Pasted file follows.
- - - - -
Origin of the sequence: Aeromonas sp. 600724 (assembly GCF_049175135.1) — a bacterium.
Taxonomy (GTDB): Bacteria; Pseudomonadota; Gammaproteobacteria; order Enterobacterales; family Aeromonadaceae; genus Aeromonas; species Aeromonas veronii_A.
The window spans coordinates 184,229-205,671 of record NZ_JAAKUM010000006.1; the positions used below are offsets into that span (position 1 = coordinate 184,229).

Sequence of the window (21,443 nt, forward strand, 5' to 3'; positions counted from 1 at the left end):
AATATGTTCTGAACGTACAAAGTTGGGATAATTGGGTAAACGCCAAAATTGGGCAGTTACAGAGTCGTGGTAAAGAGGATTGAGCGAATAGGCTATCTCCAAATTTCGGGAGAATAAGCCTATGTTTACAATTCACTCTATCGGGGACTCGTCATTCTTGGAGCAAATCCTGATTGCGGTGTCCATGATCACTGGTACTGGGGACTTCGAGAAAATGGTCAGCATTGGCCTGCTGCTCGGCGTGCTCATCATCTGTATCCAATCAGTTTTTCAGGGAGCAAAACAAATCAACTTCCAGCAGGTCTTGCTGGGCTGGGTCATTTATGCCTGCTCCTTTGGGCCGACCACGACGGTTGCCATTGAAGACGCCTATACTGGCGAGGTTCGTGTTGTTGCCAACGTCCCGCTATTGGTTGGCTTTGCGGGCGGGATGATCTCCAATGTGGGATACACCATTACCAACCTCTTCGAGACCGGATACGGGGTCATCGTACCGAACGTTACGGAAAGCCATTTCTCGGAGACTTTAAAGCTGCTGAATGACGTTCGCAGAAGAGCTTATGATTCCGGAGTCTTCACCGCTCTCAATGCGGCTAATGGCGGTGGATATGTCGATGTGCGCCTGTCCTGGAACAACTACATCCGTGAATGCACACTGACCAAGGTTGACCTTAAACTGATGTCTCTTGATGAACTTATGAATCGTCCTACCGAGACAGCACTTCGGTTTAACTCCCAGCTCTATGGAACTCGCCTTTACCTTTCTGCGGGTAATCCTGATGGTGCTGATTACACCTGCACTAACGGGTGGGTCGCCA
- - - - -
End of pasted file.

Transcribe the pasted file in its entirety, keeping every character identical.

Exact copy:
Origin of the sequence: Aeromonas sp. 600724 (assembly GCF_049175135.1) — a bacterium.
Taxonomy (GTDB): Bacteria; Pseudomonadota; Gammaproteobacteria; order Enterobacterales; family Aeromonadaceae; genus Aeromonas; species Aeromonas veronii_A.
The window spans coordinates 184,229-205,671 of record NZ_JAAKUM010000006.1; the positions used below are offsets into that span (position 1 = coordinate 184,229).

Sequence of the window (21,443 nt, forward strand, 5' to 3'; positions counted from 1 at the left end):
AATATGTTCTGAACGTACAAAGTTGGGATAATTGGGTAAACGCCAAAATTGGGCAGTTACAGAGTCGTGGTAAAGAGGATTGAGCGAATAGGCTATCTCCAAATTTCGGGAGAATAAGCCTATGTTTACAATTCACTCTATCGGGGACTCGTCATTCTTGGAGCAAATCCTGATTGCGGTGTCCATGATCACTGGTACTGGGGACTTCGAGAAAATGGTCAGCATTGGCCTGCTGCTCGGCGTGCTCATCATCTGTATCCAATCAGTTTTTCAGGGAGCAAAACAAATCAACTTCCAGCAGGTCTTGCTGGGCTGGGTCATTTATGCCTGCTCCTTTGGGCCGACCACGACGGTTGCCATTGAAGACGCCTATACTGGCGAGGTTCGTGTTGTTGCCAACGTCCCGCTATTGGTTGGCTTTGCGGGCGGGATGATCTCCAATGTGGGATACACCATTACCAACCTCTTCGAGACCGGATACGGGGTCATCGTACCGAACGTTACGGAAAGCCATTTCTCGGAGACTTTAAAGCTGCTGAATGACGTTCGCAGAAGAGCTTATGATTCCGGAGTCTTCACCGCTCTCAATGCGGCTAATGGCGGTGGATATGTCGATGTGCGCCTGTCCTGGAACAACTACATCCGTGAATGCACACTGACCAAGGTTGACCTTAAACTGATGTCTCTTGATGAACTTATGAATCGTCCTACCGAGACAGCACTTCGGTTTAACTCCCAGCTCTATGGAACTCGCCTTTACCTTTCTGCGGGTAATCCTGATGGTGCTGATTACACCTGCACTAACGGGTGGGTCGCCA